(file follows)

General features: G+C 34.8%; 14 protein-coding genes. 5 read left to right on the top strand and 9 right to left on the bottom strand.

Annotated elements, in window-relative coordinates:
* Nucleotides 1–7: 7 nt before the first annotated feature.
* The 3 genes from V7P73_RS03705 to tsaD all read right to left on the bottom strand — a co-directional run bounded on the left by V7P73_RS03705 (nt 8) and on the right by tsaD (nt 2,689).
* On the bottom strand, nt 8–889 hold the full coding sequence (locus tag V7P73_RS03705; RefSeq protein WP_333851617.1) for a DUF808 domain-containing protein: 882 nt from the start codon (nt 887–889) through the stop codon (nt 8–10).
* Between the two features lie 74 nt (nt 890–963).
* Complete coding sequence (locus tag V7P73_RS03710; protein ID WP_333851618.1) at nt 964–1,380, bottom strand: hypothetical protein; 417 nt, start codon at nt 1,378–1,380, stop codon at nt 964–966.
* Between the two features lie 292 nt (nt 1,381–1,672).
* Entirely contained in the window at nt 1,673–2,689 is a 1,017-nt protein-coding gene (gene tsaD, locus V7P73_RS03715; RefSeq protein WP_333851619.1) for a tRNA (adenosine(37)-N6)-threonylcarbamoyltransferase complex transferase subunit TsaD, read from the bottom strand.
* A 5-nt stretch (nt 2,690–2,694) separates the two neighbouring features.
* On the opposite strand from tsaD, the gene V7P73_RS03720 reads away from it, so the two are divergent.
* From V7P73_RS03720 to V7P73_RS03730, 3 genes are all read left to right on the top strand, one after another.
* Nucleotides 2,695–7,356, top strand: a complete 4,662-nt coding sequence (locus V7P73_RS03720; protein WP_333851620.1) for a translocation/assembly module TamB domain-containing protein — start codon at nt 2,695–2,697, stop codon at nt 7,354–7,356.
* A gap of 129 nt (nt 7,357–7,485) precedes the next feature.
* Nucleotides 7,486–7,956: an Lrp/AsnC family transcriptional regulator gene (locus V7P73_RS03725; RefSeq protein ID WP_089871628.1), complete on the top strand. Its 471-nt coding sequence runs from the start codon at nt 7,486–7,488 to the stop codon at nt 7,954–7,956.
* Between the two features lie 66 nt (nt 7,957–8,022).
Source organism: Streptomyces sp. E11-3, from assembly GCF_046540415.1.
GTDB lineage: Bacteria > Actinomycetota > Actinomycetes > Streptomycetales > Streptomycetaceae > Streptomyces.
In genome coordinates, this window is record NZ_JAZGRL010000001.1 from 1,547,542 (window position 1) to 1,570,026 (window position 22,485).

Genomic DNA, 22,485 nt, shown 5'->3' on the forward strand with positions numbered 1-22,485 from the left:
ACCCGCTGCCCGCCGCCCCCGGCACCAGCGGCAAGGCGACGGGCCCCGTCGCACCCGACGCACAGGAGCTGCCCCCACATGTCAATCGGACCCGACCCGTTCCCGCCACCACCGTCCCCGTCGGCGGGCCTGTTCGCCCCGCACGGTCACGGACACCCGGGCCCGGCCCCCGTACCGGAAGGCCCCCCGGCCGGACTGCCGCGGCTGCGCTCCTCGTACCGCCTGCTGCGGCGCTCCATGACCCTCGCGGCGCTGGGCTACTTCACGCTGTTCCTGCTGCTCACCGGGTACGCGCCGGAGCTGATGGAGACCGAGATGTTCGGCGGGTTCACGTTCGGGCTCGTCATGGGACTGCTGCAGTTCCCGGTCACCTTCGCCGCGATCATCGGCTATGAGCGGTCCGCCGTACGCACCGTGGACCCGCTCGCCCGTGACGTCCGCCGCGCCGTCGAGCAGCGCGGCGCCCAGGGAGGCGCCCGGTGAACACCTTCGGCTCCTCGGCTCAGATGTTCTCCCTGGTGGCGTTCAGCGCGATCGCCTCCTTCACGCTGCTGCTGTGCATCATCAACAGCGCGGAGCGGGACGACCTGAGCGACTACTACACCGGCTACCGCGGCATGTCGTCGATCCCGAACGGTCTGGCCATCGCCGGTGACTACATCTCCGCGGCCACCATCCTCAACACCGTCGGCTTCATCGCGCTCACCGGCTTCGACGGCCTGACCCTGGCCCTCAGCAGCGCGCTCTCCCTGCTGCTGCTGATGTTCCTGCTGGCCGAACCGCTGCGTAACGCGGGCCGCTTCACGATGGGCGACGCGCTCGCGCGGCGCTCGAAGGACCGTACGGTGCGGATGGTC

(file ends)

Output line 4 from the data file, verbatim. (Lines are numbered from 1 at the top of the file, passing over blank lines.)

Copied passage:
* The 3 genes from V7P73_RS03705 to tsaD all read right to left on the bottom strand — a co-directional run bounded on the left by V7P73_RS03705 (nt 8) and on the right by tsaD (nt 2,689).